Virtualization: What to do when vSphere goes down


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Troubleshooting doesn't have to be difficult, even in the virtual world. Here are some tips.

VMware's vSphere virtualization platform is known for its reliability and offers built-in features like High Availability (HA) to ensure that physical server failures have only minor effects on end-user applications. But not everyone chooses to use these features and, as with any technology, bad things can happen even if you do use them. So, what do you do when the unexpected happens -- when a virtual machine is slow or down or when an ESXi server or vCenter is unresponsive?

vSphere troubleshooting overview

As part of my preparation for the VMware Certified Advanced Professional -- Data Center Administrator certification, and throughout the process of creating my (caution: shameless plug alert) vSphere Troubleshooting course, I have spent a lot of time troubleshooting vSphere. I have intentionally broken it and then tried to fix it, sometimes with success and sometimes without.

What to do when vSphere goes down

Anytime someone says something is "down," you need to start by getting more information. What is down, exactly? Has a physical server failed? Has the vCenter VM blue-screened or are just the services stopped? Is the core network switch locked? Has the SAN lost power? Are all VMs down, or just one?

Users don't know what's "down" -- nor should they care; that's your job. Since you have the understanding of the various pieces in play and can perform some simple tests, you should be able to quickly determine where the problem lies. Still, make sure that you test thoroughly before deciding what the cause is. More than once I've made one quick test and (incorrectly) determined that the problem was the server, for example, when it actually was the entire network.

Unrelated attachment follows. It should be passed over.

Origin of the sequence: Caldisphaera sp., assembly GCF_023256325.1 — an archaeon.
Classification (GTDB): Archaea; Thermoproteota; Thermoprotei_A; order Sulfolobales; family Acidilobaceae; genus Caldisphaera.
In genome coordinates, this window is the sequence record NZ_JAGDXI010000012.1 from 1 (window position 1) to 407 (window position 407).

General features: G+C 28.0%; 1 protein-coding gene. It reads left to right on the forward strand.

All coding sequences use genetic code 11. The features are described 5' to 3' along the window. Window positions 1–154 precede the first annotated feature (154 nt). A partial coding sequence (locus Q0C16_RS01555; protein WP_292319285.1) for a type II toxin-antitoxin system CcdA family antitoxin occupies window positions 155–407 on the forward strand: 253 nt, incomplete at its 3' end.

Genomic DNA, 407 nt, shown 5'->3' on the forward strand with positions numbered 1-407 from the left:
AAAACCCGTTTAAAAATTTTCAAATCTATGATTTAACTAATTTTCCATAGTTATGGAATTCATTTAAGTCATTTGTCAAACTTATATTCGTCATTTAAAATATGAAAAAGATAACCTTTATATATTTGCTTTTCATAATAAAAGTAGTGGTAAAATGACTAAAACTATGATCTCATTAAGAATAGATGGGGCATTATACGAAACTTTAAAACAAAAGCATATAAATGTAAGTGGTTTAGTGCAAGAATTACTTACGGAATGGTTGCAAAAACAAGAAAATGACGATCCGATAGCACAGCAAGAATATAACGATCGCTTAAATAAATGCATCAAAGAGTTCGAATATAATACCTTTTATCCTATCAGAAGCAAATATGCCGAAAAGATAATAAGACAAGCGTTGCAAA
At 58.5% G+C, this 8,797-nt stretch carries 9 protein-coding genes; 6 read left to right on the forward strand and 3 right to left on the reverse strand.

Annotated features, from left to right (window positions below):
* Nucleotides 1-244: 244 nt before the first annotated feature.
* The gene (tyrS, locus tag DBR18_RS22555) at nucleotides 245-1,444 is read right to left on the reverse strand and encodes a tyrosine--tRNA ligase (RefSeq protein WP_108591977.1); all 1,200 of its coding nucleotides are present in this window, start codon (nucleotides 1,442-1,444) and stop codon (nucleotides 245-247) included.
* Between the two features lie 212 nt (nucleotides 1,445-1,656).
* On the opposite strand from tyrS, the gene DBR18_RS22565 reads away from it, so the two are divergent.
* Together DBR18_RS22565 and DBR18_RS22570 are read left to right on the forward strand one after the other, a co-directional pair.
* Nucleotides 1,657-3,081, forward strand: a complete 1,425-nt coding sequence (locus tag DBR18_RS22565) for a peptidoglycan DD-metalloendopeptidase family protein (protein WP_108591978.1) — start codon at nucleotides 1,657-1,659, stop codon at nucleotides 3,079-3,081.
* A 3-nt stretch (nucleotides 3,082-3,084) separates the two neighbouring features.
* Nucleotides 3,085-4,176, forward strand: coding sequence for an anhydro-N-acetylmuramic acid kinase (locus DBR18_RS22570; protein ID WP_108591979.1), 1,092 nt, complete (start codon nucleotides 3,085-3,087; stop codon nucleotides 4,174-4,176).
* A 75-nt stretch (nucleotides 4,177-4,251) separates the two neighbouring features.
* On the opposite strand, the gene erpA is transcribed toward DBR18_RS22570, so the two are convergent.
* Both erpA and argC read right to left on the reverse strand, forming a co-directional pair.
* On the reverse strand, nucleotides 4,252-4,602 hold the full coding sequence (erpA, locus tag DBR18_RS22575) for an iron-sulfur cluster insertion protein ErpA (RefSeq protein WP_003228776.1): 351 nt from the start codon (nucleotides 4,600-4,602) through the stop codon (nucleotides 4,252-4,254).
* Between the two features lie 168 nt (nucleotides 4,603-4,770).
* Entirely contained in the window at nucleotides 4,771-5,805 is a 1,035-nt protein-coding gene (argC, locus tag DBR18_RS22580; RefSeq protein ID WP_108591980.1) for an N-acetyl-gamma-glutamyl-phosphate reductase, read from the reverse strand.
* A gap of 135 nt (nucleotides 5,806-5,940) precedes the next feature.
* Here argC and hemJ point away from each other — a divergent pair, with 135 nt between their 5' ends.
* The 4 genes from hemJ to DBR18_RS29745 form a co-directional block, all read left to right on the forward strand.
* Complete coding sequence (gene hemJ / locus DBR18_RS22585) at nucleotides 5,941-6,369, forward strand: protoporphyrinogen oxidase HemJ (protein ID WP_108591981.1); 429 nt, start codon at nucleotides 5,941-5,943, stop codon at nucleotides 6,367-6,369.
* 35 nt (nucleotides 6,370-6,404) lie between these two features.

Check the RAM utilization in the specific VM for the app that's down by using Windows Task Manager. You will likely find that the process is eating up a lot of RAM. In this case, the VM only has 1GB of RAM and this process is using 462MB (about half).

RAM utilization by process
You can decide whether to stop a process or application that's down by using Windows Task Manager to see how much RAM the guilty party is using.

If the memory is being used by an application that you don't want (a malicious application or a game that a user is running on a virtual desktop) then you can kill the process or uninstall the application.

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